Don’t expect great productivity if we continue to make business easier

The proportion of workers who started a new job in the last quarter fell from 8.7% in the early 2000s to 7.3% in the decade to the end of 2019.

Another indicator of dynamism is the “creation rate”, ie the number of new companies created each year. It fell from 13% in 2006 to 11% in 2019.

Credit:Joe Benke

Over the same period, the number of old business closures fell from 10% to 8%. Our companies are therefore living longer and aging.

The neoclassical model assumes a high degree of competition among firms. It is the pressure of competition that encourages companies to improve the quality of their products and to offer an attractive price. It encourages companies to develop New some products.

Competition encourages companies to think of new ways to produce their products, run their businesses and use their people more efficiently, says Leigh.

“In competitive industries, companies are forced to ask themselves what they need to do to gain market share from their competitors. This could lead to more research and development, importing good ideas from overseas, or adopting smart approaches from other industries.

Lax regulation of mergers and acquisitions has allowed too many of our big companies to get big and lazy, even raising their prices and profits. But don’t tell anyone I said it.

“Customers benefit, but so does the whole economy. Competition encourages companies to increase their productivity,” he says.

As Leigh notes, the opposite of competition, monopoly, is much less appealing.

“Monopolists tend to charge higher prices and offer worse products and services. They might choose to reduce research, preferring to invest in “moats” to ward off competition.

“If they have a lot of money in hand, they might think that if a rival emerges, they can just buy them out and maintain their dominance in the market. Monopoly [economic] rents lead to higher profits – and higher prices.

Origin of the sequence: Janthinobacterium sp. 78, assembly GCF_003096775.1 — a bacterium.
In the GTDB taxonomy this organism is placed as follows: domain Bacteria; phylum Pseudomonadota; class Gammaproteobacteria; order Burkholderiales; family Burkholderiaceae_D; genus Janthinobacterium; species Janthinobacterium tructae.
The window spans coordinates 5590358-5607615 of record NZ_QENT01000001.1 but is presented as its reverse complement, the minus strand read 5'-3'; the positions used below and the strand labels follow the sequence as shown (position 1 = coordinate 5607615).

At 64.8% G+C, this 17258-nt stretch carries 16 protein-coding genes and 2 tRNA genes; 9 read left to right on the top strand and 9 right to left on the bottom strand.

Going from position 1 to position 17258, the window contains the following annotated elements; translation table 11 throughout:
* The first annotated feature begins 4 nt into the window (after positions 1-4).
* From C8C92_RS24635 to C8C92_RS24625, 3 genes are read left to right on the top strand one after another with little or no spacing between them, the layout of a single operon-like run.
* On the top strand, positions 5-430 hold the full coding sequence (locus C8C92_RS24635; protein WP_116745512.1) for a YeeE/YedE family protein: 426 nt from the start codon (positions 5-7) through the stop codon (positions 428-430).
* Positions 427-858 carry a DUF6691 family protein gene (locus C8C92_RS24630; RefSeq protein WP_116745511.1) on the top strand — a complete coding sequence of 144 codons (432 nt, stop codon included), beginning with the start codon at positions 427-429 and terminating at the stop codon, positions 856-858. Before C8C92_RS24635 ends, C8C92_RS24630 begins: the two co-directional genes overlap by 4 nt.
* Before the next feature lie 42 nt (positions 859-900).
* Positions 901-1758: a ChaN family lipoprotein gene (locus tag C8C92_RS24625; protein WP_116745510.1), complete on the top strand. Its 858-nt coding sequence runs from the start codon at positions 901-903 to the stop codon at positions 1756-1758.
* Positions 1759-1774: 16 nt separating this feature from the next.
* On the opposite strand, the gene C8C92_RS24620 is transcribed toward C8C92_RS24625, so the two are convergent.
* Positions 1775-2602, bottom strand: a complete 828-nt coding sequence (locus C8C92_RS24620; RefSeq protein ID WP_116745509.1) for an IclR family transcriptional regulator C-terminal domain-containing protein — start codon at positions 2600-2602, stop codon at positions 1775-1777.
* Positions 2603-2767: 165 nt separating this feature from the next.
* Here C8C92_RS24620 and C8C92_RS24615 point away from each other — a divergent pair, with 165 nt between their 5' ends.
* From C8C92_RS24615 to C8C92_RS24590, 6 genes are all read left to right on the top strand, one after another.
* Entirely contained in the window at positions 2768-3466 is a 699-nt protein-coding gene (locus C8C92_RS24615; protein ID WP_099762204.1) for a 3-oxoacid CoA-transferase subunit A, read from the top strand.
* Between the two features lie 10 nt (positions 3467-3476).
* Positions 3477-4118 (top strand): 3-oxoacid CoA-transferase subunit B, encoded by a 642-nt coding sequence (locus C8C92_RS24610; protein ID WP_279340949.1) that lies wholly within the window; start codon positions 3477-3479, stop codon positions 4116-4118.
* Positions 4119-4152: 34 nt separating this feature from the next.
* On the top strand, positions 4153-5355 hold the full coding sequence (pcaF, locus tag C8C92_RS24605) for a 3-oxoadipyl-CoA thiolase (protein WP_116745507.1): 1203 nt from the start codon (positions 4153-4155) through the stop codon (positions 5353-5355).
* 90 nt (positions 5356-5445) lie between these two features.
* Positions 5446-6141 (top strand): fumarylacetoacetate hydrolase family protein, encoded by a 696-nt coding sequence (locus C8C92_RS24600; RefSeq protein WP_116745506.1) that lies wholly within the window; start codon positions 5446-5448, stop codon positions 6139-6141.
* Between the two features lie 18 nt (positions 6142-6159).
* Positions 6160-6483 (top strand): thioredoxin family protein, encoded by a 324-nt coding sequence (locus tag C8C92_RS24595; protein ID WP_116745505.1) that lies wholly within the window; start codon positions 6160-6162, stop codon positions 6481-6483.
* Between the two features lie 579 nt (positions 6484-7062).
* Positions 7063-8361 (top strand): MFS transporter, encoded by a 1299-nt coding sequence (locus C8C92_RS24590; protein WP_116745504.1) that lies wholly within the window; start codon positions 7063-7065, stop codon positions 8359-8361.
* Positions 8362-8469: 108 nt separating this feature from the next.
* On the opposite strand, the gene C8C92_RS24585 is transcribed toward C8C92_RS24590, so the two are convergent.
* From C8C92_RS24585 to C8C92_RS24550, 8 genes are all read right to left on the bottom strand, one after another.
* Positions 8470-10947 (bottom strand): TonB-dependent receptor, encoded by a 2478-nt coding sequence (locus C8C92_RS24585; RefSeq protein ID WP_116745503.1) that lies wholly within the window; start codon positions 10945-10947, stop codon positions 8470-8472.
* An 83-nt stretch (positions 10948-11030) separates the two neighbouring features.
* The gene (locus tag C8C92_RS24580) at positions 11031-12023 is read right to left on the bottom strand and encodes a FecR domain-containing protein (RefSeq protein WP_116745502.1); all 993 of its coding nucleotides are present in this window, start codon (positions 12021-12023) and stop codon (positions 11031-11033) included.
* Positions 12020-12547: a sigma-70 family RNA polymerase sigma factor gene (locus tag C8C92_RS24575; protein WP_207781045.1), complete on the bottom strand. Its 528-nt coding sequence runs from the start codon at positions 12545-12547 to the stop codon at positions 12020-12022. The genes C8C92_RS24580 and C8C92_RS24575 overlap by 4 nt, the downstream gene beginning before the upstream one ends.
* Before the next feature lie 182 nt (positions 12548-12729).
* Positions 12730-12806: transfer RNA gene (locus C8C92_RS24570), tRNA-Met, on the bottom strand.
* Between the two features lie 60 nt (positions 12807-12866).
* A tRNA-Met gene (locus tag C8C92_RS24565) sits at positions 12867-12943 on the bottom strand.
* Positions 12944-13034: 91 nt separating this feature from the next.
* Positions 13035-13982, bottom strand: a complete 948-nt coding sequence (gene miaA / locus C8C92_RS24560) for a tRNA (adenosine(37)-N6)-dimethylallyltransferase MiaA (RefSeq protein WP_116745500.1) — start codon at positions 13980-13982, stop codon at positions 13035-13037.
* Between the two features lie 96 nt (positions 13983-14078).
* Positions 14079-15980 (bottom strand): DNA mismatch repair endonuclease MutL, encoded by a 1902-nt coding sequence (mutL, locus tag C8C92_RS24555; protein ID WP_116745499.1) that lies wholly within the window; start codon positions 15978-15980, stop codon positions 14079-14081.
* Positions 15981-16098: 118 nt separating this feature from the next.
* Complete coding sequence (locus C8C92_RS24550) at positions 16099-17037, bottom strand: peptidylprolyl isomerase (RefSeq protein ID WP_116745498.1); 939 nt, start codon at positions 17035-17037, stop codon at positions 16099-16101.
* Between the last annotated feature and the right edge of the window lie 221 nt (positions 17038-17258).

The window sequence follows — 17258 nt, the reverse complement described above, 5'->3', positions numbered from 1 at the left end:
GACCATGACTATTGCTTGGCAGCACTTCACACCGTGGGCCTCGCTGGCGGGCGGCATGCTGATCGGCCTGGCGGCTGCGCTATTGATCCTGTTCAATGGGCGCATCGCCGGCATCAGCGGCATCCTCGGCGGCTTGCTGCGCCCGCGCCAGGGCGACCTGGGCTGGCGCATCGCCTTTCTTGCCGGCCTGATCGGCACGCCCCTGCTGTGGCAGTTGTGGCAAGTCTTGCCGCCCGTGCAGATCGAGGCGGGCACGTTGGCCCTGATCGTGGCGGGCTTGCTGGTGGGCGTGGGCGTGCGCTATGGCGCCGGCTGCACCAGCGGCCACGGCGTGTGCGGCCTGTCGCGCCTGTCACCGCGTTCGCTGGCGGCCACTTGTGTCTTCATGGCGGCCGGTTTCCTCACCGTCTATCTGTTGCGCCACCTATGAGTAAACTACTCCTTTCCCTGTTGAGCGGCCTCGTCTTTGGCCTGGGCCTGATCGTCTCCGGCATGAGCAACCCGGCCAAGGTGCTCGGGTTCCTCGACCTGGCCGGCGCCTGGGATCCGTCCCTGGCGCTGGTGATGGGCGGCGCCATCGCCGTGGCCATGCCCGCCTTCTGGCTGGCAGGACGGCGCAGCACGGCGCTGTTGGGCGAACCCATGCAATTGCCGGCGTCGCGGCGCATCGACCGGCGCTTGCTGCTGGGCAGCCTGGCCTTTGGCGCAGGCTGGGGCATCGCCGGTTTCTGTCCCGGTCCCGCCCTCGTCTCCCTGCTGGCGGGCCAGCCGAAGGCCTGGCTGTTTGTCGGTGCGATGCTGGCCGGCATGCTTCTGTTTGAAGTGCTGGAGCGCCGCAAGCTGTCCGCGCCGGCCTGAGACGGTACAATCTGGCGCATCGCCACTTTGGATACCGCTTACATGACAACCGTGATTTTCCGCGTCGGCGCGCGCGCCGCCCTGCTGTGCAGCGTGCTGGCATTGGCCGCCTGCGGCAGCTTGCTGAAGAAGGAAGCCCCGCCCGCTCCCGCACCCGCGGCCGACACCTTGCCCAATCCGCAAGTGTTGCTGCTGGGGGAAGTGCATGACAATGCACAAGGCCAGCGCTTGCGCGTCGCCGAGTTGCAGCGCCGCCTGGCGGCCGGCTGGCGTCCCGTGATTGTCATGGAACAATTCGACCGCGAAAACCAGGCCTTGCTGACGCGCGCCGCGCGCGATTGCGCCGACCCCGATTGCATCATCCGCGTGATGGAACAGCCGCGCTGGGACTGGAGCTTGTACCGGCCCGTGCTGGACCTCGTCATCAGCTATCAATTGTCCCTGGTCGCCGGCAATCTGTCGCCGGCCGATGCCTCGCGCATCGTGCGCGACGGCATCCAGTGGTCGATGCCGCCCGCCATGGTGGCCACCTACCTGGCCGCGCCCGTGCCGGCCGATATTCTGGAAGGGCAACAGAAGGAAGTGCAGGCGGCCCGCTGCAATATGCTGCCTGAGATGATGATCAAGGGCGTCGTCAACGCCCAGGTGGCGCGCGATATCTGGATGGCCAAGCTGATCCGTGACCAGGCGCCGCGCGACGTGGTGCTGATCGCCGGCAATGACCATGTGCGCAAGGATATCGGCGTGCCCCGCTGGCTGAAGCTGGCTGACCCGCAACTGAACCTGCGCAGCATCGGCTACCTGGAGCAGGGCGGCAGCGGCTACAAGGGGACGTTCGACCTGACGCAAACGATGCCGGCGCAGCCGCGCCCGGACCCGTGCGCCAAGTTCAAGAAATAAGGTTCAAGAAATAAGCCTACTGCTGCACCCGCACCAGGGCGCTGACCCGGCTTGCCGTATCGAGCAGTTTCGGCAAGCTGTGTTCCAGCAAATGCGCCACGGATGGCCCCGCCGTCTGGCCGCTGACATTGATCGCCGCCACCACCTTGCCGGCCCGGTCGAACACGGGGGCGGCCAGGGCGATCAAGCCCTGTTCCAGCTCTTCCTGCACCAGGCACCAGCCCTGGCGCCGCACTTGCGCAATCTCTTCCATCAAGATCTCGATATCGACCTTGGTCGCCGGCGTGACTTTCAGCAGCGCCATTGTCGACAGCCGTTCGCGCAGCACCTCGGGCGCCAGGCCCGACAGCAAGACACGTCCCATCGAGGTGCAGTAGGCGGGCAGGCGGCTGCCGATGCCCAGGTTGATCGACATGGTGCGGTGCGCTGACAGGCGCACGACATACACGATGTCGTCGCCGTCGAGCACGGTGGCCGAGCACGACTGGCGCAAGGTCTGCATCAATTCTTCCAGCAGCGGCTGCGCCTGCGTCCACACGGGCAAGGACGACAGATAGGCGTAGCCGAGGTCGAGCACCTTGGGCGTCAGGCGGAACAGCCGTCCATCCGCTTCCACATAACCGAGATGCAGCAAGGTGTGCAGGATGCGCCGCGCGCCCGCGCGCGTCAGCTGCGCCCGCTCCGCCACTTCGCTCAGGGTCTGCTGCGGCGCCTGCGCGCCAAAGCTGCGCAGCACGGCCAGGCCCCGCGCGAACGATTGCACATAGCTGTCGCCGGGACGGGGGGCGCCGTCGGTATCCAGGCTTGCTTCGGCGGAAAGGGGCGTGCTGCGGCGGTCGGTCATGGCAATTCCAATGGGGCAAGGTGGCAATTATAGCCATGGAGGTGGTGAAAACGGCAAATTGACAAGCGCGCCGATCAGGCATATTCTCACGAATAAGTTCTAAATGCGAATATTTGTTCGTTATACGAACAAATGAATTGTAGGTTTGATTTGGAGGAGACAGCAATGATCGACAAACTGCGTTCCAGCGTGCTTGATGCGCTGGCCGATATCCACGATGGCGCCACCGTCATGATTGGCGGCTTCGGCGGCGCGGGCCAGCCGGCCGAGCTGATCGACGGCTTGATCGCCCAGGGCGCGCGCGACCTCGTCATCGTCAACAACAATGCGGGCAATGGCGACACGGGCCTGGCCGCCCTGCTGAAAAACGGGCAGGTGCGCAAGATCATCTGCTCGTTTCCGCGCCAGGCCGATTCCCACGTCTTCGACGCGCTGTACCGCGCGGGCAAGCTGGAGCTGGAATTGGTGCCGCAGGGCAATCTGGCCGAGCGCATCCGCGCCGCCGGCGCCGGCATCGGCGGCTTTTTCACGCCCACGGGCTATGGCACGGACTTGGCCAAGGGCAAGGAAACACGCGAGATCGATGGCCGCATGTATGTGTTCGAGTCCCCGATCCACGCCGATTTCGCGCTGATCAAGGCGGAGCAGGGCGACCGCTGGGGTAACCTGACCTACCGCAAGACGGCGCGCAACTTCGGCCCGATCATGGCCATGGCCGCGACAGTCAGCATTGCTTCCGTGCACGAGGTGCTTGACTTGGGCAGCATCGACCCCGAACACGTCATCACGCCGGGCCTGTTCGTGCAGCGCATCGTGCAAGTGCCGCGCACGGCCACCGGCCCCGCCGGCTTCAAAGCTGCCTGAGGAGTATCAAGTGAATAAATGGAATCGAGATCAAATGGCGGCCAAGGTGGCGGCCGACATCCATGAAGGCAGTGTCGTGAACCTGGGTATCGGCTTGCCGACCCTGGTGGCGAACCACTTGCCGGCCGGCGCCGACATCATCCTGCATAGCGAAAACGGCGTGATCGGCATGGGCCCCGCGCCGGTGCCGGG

Taken literally, ‘monopoly’ means a single seller, but economists use the word more broadly to refer to a few large firms – ‘duopoly’ or, more commonly, ‘oligopoly’.


An indicator of the degree of “market power” – that is, pricing power – is the share of a market that is controlled by a few large firms. At the beginning of this century, the market share of the four largest companies in an industry averaged 41%. In 2018-2019, it had risen to 43%. Thus, across the economy, from baby food to beer, the top four companies hold a high and growing share of the market.

And the problem is even greater when we remember that rival firms often have large shareholders in common. For example, the major shareholders of Commonwealth Bank are Vanguard and Blackrock, which are also major shareholders of the other three major banks.

But the strongest sign of a lack of competition is the size of a firm’s “margin” – the price it charges for its product, relative to its marginal cost of production. In the manual, these markups are very slim.

The Treasury estimates that the average profit margin increased by about 6% in the 13 years to 2016-17. This matches the trend seen in other wealthy economies. And rising margins have happened across entire industries, not just market leaders.


It appears that the increase in market power has reduced the rate at which labor flows to its most productive use, which in turn has reduced the rate of labor productivity growth by 0.1 percentage point percentage per year, as approximated by Leigh.

If so, that would explain about a fifth of the slowdown in productivity improvement since 2012. their profits. But don’t tell anyone I said it.

Ross Gittins is the economics editor.

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